Malware Threatens Developers Using GitHub
For developers, GitHub is an essential tool for collaborating on software projects. It allows teams to work together to build new features and address bugs and issues, without affecting the main code until everything is ready to go. While GitHub has security measures in place to keep developers safe, there are new threats that make it all too easy to
July 18, 2022
For developers, GitHub is an essential tool for collaborating on software projects. It allows teams to work together to build new features and address bugs and issues, without affecting the main code until everything is ready to go. While GitHub has security measures in place to keep developers safe, there are new threats that make it all too easy to accidentally download malware from the service.
One of the key ways GitHub protects developers from bad actors and their malicious code is in its transparency. GitHub keeps a detailed record of everyone’s contributions to a project, including timestamps and identifiers. When you make a change to the repository (the main coding project), everyone knows you made that change, no doubt about it.
According to Cybersecurity Dive, this system is where attackers have focused their efforts. There is a new vulnerability that allows bad actors to mess with this GitHub metadata, making it possible to forge timestamps and identifiers. Malicious users can make it seem like a trusted user made a change at a certain time, when that user never made the change at all. The end goal, of course, is to trick users into downloading what appears to be legitimate code, but is in reality malware.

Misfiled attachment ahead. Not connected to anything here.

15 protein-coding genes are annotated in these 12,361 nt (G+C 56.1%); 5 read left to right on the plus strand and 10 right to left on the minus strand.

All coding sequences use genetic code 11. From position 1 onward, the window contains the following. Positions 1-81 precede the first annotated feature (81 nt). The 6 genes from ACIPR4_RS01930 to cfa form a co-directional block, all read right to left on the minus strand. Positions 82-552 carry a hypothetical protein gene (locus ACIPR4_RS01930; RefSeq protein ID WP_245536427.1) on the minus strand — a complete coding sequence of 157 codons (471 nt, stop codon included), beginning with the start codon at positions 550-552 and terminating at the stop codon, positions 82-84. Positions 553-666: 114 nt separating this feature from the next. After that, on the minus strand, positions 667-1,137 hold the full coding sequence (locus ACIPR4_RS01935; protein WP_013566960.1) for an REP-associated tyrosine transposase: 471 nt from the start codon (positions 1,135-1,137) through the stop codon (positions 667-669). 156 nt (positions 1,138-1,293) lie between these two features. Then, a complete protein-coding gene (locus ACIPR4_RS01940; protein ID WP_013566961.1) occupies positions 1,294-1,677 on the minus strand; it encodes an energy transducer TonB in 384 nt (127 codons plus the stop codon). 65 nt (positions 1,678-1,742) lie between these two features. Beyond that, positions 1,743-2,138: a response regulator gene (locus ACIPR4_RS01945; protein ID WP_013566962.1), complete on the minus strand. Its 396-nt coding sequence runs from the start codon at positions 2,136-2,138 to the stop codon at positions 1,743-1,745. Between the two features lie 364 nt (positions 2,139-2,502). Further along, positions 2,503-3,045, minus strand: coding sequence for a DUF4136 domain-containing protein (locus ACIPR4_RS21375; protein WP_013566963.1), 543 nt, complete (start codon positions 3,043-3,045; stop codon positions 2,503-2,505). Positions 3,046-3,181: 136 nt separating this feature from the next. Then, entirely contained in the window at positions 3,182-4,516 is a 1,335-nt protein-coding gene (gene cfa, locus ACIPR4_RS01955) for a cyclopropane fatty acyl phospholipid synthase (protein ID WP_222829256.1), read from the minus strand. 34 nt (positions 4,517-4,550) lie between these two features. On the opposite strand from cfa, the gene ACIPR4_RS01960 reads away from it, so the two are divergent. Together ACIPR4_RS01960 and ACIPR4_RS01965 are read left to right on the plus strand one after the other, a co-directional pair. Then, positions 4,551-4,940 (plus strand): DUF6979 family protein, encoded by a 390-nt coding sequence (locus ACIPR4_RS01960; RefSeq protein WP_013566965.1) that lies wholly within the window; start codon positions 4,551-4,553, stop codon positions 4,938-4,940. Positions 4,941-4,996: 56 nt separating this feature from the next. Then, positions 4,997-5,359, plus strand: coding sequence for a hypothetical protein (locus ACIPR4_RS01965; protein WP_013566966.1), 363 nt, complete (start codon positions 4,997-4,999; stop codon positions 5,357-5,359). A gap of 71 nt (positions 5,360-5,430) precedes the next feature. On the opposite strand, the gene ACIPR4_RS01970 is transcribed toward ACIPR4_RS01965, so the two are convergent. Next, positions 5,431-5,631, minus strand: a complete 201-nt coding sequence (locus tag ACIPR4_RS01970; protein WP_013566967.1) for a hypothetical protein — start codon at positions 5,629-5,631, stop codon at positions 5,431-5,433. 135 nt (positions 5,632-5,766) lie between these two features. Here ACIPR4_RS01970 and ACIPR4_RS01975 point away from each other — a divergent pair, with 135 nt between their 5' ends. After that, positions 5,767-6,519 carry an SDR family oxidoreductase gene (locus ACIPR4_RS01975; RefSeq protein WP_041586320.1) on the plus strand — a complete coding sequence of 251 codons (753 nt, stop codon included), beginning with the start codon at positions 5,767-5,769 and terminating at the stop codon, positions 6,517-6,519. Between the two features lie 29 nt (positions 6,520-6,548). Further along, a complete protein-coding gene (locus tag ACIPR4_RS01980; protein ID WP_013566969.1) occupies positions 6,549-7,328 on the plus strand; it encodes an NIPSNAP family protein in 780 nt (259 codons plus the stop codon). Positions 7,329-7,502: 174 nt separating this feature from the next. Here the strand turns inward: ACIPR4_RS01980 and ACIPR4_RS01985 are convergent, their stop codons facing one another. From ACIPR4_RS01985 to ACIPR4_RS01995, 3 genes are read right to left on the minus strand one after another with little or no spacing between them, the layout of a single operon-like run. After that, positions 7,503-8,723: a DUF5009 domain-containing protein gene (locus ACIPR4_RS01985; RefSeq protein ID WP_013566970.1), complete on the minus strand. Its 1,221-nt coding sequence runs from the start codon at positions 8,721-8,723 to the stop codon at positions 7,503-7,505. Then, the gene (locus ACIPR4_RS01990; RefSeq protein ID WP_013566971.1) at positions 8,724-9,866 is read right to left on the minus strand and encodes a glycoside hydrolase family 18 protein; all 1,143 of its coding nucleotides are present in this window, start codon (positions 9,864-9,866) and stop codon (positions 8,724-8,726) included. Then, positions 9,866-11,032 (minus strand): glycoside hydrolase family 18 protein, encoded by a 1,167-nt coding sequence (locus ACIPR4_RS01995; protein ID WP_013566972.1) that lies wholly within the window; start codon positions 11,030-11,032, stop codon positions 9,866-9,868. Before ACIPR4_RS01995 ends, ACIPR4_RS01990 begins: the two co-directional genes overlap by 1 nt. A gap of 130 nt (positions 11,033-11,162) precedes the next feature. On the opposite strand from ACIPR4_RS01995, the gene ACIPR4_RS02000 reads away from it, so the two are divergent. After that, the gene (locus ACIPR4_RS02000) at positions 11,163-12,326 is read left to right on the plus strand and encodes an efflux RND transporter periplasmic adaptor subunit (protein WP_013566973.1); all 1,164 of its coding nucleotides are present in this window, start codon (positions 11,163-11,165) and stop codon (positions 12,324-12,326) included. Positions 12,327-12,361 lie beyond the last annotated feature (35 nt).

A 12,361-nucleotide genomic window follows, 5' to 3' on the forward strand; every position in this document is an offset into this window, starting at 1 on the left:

The ramifications for such a breach could be catastrophic. While this vulnerability can introduce malware into the systems of individuals working on projects through GitHub, it could also affect entire businesses depending on the threat level.
Unfortunately, it is apparently easy to spoof the identity of a trusted GitHub contributor. All you need is their email address: With that information, bad actors can enter the user’s username and email in the Git command line and change things, all the while identified by GitHub as the trusted user.
GitHub has a solution
Fortunately, there are strategies from GitHub to avoid this type of security issue. If users implement commit signature verification, they can cryptographically sign commits, which is a much more secure method of confirmation. Second, there’s vigilant mode, which shows the verifications status for each of the user’s commits. This transparency can help weed out the commits made by fraudulent users.
Cover photo by olia danilevich/Pexels
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